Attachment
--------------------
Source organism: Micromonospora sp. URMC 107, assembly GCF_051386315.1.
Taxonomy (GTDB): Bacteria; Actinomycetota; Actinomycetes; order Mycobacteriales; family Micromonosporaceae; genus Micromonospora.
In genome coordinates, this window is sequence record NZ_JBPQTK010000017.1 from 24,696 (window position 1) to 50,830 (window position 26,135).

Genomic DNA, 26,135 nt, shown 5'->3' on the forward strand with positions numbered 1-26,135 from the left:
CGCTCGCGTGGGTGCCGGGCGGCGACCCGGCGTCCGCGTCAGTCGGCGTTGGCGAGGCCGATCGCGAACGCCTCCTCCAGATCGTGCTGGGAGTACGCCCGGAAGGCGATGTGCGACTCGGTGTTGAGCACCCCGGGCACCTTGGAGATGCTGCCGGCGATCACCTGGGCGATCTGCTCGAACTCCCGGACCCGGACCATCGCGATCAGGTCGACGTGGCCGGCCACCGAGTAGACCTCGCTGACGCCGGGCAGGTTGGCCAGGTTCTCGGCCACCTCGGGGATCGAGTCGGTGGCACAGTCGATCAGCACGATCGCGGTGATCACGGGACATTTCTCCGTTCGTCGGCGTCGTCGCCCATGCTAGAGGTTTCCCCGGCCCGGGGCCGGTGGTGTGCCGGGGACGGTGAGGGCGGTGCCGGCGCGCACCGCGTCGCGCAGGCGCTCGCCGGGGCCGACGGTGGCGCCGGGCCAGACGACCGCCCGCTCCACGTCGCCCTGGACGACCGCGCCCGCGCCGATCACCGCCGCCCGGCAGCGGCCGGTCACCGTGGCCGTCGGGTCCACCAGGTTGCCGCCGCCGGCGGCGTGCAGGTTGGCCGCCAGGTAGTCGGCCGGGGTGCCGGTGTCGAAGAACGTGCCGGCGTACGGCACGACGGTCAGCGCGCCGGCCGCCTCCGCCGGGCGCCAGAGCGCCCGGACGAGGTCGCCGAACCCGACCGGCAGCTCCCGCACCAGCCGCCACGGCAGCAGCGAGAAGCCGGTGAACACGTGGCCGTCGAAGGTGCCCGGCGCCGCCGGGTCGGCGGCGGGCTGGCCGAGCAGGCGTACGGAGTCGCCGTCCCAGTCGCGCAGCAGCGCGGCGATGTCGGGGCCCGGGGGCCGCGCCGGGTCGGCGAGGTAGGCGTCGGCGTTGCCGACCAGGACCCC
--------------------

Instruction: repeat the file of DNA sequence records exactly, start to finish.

Source organism: Micromonospora sp. URMC 107, assembly GCF_051386315.1.
Taxonomy (GTDB): Bacteria; Actinomycetota; Actinomycetes; order Mycobacteriales; family Micromonosporaceae; genus Micromonospora.
In genome coordinates, this window is sequence record NZ_JBPQTK010000017.1 from 24,696 (window position 1) to 50,830 (window position 26,135).

Genomic DNA, 26,135 nt, shown 5'->3' on the forward strand with positions numbered 1-26,135 from the left:
CGCTCGCGTGGGTGCCGGGCGGCGACCCGGCGTCCGCGTCAGTCGGCGTTGGCGAGGCCGATCGCGAACGCCTCCTCCAGATCGTGCTGGGAGTACGCCCGGAAGGCGATGTGCGACTCGGTGTTGAGCACCCCGGGCACCTTGGAGATGCTGCCGGCGATCACCTGGGCGATCTGCTCGAACTCCCGGACCCGGACCATCGCGATCAGGTCGACGTGGCCGGCCACCGAGTAGACCTCGCTGACGCCGGGCAGGTTGGCCAGGTTCTCGGCCACCTCGGGGATCGAGTCGGTGGCACAGTCGATCAGCACGATCGCGGTGATCACGGGACATTTCTCCGTTCGTCGGCGTCGTCGCCCATGCTAGAGGTTTCCCCGGCCCGGGGCCGGTGGTGTGCCGGGGACGGTGAGGGCGGTGCCGGCGCGCACCGCGTCGCGCAGGCGCTCGCCGGGGCCGACGGTGGCGCCGGGCCAGACGACCGCCCGCTCCACGTCGCCCTGGACGACCGCGCCCGCGCCGATCACCGCCGCCCGGCAGCGGCCGGTCACCGTGGCCGTCGGGTCCACCAGGTTGCCGCCGCCGGCGGCGTGCAGGTTGGCCGCCAGGTAGTCGGCCGGGGTGCCGGTGTCGAAGAACGTGCCGGCGTACGGCACGACGGTCAGCGCGCCGGCCGCCTCCGCCGGGCGCCAGAGCGCCCGGACGAGGTCGCCGAACCCGACCGGCAGCTCCCGCACCAGCCGCCACGGCAGCAGCGAGAAGCCGGTGAACACGTGGCCGTCGAAGGTGCCCGGCGCCGCCGGGTCGGCGGCGGGCTGGCCGAGCAGGCGTACGGAGTCGCCGTCCCAGTCGCGCAGCAGCGCGGCGATGTCGGGGCCCGGGGGCCGCGCCGGGTCGGCGAGGTAGGCGTCGGCGTTGCCGACCAGGACCCC